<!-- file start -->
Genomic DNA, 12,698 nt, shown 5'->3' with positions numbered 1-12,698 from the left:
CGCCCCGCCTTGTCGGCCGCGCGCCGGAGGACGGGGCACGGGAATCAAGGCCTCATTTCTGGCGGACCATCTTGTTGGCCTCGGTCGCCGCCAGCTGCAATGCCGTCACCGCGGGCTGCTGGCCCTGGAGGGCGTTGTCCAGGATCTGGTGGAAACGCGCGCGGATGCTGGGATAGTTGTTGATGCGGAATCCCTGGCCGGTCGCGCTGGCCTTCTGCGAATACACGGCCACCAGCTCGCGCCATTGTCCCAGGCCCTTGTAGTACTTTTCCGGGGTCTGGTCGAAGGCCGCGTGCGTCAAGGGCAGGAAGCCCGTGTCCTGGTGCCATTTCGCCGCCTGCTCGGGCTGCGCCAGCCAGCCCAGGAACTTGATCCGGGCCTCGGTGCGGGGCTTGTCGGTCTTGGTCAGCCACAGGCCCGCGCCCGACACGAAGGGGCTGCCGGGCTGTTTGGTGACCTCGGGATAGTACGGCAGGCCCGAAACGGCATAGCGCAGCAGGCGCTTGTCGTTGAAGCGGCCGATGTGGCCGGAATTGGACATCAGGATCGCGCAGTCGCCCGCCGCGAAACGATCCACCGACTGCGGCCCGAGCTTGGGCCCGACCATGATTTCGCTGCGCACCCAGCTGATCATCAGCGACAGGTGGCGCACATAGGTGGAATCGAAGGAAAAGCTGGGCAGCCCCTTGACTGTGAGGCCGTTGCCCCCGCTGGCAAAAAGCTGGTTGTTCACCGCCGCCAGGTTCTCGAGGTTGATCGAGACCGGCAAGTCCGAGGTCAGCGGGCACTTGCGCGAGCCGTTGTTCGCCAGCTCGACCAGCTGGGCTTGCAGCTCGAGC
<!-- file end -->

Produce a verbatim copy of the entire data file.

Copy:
Genomic DNA, 12,698 nt, shown 5'->3' with positions numbered 1-12,698 from the left:
CGCCCCGCCTTGTCGGCCGCGCGCCGGAGGACGGGGCACGGGAATCAAGGCCTCATTTCTGGCGGACCATCTTGTTGGCCTCGGTCGCCGCCAGCTGCAATGCCGTCACCGCGGGCTGCTGGCCCTGGAGGGCGTTGTCCAGGATCTGGTGGAAACGCGCGCGGATGCTGGGATAGTTGTTGATGCGGAATCCCTGGCCGGTCGCGCTGGCCTTCTGCGAATACACGGCCACCAGCTCGCGCCATTGTCCCAGGCCCTTGTAGTACTTTTCCGGGGTCTGGTCGAAGGCCGCGTGCGTCAAGGGCAGGAAGCCCGTGTCCTGGTGCCATTTCGCCGCCTGCTCGGGCTGCGCCAGCCAGCCCAGGAACTTGATCCGGGCCTCGGTGCGGGGCTTGTCGGTCTTGGTCAGCCACAGGCCCGCGCCCGACACGAAGGGGCTGCCGGGCTGTTTGGTGACCTCGGGATAGTACGGCAGGCCCGAAACGGCATAGCGCAGCAGGCGCTTGTCGTTGAAGCGGCCGATGTGGCCGGAATTGGACATCAGGATCGCGCAGTCGCCCGCCGCGAAACGATCCACCGACTGCGGCCCGAGCTTGGGCCCGACCATGATTTCGCTGCGCACCCAGCTGATCATCAGCGACAGGTGGCGCACATAGGTGGAATCGAAGGAAAAGCTGGGCAGCCCCTTGACTGTGAGGCCGTTGCCCCCGCTGGCAAAAAGCTGGTTGTTCACCGCCGCCAGGTTCTCGAGGTTGATCGAGACCGGCAAGTCCGAGGTCAGCGGGCACTTGCGCGAGCCGTTGTTCGCCAGCTCGACCAGCTGGGCTTGCAGCTCGAGC